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Peggy Barnhardt: On a hot day we crave iced tea

Peggy Barnhardt

Iced tea is a perfect metaphor for comfort, for the calming, refreshing effect it imparts — especially on a hot day filled with life’s ups and downs, and emotional upheavals brought on by personal experiences, or the channel eight news, which I turn on immediately upon rising to be informed of the overnight fiascoes.
The government scandals, the pop-rock star gossip and the raging forest fires here and there leave me disheartened and thirsty, so I proceed to the kitchen. There I am surprisingly greeted by a battalion, a line of small red ants, passing a crumb one to another to reach the crack in the side wall of the window over the sink, obviously leading to some outside citadel.
The hot, dry summer invites these visitors looking for moisture and, I imagine, the coolness of the air conditioner, which I relish too.
But now, spoiling their plans would be my immediate focus, breaking up their organizational effort, erasing the scented path ants are said to leave for repatriation, and destroying the envoys. Raid (the popular bug spray) does the trick, I think with glee. Boy, do I need a life. I recoil at the idea of this being the excitement of the day. I need to hurry and get out of here. Bathed and sun-block coated, I’m outty.
Destination is definitively unclear, but my interest is always centered in the observation of people, so my choices are endless. The intrigue begins even before making my exit — just looking out of the window a curious situation emerges, catching my mind’s eye.
The landscape workmen are out in force, milling around and feigning relative activity paralleling their job title — four men to fix one hole. Work agenda is as follows: one man is directing traffic that happens by every 25 or 20 minutes, since they are working in a cul-de-sac. One man is protecting the perimeter of the hole so that no wandering vagabond falls in; one man is holding a shovel that seems to be incapacitated by the malfunction of the would-be user; and one man is just looking, apparently measuring the depth with his eyes. A Fine Example of Our Tax Money at Work. LOL. I guess I can just be thankful that no one is bending over and displaying the crack of the land.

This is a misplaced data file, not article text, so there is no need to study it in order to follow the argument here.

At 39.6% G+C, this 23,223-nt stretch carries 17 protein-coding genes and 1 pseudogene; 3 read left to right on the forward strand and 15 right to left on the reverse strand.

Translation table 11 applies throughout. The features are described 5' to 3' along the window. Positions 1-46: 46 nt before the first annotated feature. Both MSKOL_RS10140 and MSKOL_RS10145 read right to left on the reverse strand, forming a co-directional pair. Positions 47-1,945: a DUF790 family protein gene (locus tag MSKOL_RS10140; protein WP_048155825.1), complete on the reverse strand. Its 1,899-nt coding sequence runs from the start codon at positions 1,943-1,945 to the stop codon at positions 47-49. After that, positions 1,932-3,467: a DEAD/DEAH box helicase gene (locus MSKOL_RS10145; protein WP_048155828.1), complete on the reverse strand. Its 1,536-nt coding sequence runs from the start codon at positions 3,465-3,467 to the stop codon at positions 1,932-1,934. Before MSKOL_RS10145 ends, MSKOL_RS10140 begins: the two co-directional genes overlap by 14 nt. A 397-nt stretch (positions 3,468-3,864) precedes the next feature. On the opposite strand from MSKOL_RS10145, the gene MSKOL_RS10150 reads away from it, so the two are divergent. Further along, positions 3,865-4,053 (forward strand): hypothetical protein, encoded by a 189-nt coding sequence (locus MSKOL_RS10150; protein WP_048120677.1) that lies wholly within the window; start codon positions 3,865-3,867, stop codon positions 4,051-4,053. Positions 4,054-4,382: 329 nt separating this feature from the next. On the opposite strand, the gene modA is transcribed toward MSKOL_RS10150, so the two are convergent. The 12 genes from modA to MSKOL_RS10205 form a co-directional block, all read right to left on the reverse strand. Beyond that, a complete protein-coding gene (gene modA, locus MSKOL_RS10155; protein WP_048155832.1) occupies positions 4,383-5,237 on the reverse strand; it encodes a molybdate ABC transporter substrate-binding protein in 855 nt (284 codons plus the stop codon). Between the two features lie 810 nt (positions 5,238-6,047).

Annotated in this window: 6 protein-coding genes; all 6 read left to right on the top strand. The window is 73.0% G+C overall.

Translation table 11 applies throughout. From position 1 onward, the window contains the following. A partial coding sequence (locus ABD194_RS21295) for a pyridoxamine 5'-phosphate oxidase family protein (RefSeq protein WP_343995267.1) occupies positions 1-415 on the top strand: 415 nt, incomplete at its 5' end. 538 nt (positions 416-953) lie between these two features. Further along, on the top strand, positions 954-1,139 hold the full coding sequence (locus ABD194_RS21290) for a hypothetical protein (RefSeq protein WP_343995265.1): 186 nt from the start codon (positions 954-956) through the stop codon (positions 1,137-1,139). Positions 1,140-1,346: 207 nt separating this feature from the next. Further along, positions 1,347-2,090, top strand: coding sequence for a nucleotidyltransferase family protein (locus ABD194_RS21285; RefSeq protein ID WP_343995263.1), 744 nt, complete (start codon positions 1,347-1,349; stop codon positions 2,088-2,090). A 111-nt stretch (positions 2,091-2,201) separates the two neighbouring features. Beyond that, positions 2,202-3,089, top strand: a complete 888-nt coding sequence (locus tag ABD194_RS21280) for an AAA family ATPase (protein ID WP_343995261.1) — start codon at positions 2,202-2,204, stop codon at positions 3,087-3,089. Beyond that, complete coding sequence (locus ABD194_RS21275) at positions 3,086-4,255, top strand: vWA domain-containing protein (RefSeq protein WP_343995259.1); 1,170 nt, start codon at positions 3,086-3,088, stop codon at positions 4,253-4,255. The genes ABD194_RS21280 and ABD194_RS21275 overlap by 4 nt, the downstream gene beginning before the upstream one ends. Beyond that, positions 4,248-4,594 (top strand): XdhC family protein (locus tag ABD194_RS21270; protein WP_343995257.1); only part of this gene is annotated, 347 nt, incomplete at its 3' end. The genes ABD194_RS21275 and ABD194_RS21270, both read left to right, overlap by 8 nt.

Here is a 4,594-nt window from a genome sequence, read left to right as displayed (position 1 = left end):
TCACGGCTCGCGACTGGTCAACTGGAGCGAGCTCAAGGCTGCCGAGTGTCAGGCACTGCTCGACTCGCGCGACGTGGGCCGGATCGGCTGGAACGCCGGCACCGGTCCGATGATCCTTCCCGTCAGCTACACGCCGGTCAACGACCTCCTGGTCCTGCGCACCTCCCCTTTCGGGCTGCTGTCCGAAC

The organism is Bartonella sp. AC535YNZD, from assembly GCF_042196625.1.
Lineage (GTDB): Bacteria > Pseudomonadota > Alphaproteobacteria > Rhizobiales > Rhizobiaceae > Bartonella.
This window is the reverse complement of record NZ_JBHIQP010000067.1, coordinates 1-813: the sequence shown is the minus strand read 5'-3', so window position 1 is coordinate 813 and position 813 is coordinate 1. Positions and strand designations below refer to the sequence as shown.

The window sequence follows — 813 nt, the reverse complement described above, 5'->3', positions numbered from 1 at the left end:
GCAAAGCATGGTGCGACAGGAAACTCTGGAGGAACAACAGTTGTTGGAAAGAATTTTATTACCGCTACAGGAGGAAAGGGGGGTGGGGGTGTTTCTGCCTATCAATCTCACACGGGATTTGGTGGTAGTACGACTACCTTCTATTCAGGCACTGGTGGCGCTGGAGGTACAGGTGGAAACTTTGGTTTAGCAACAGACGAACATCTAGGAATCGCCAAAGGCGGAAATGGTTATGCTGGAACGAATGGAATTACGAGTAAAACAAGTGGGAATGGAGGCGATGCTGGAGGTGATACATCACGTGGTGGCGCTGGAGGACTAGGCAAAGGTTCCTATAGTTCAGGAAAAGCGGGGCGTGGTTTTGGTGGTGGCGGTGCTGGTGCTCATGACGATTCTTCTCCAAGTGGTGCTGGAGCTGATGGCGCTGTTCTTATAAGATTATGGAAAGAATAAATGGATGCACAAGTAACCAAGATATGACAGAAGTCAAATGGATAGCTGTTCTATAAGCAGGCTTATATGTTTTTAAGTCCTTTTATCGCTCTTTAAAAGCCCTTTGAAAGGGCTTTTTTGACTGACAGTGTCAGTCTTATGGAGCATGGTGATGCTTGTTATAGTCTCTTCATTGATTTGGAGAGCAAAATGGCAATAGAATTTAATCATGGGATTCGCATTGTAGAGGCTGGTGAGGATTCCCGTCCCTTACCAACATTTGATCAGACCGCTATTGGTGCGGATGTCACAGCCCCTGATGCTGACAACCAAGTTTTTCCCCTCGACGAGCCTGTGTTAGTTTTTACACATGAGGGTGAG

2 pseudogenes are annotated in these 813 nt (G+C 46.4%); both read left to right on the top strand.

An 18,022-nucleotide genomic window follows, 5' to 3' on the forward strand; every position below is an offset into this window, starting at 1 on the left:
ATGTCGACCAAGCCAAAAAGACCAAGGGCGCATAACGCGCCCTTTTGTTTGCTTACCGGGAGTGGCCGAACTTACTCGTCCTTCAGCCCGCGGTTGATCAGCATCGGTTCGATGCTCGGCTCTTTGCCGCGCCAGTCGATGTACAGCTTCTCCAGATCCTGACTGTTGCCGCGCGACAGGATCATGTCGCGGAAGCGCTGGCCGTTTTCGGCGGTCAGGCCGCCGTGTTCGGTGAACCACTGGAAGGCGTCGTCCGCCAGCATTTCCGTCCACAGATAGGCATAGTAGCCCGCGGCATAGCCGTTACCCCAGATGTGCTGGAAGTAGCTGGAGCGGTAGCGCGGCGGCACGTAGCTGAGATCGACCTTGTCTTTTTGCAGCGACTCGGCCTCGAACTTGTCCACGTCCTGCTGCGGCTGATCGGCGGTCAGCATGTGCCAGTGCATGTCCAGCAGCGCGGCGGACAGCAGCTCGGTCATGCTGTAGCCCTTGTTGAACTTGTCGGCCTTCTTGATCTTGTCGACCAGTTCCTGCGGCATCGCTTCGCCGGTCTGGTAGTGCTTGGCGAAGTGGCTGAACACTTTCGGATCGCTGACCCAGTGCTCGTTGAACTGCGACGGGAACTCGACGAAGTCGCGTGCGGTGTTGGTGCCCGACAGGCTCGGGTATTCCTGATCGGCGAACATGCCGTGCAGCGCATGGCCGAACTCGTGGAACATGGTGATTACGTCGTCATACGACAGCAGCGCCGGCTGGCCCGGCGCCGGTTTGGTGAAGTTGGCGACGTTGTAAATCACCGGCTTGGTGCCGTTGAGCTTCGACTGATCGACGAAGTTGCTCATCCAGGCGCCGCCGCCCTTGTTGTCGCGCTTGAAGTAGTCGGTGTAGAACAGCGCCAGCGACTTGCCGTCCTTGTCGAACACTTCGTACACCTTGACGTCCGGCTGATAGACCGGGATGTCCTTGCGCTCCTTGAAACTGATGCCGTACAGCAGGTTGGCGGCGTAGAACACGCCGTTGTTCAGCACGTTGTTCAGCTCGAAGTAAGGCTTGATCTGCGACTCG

I make my way past this exuberant burst of ineptness, only to find the same ambiance a block down the road — different characters, same scenario.
City workers, supposedly repairing potholes in slow-motion in between breaks, evoke feelings of déjà vu coupled with hilarity in a nonsensical way and I have to laugh, lightening the mood.
The sun is three quarters up now, glaring through the slight cloud overcast that up to now had provided variegated patches of shade and heat relief. It is sunny most all the time on the leeward side of Oahu; it rains only enough to soften the color of the drought-brown flora to dusty beige or pale washed out want-to-be green at times. Fortunately, there are flowers that prefer sparsity, so there are still tropical delights afoot to feast one’s eyes on, as well as the avocado and mango trees that flourish.
From the mountain top I can see Pearl Harbor. A pictorial exhibition with its stellar ships, the aqua blue Pacific writhing to and fro and the myriad of small unrecognizable dots seen at a distance, creates a backdrop for imagined sagas and dramas to write about, fueling daydreams, all while I leisurely sip my iced tea.
Up until the last paragraph you may have thought that I was describing a day in Miami, the outer banks or anywhere in the USA that is hot, dry, humid and near a body of water. The epiphanic point is that people are people, having similar daily activities, comedy in motion all over the country.
Why not embrace the same likenesses and differences, and take a lesson from teas — they all come from the same plant, but artisans cans bring out the flavors. Share your iced tea and find refreshment.
Think about it.
Peggy Ann Barnhardt lives in Salisbury.

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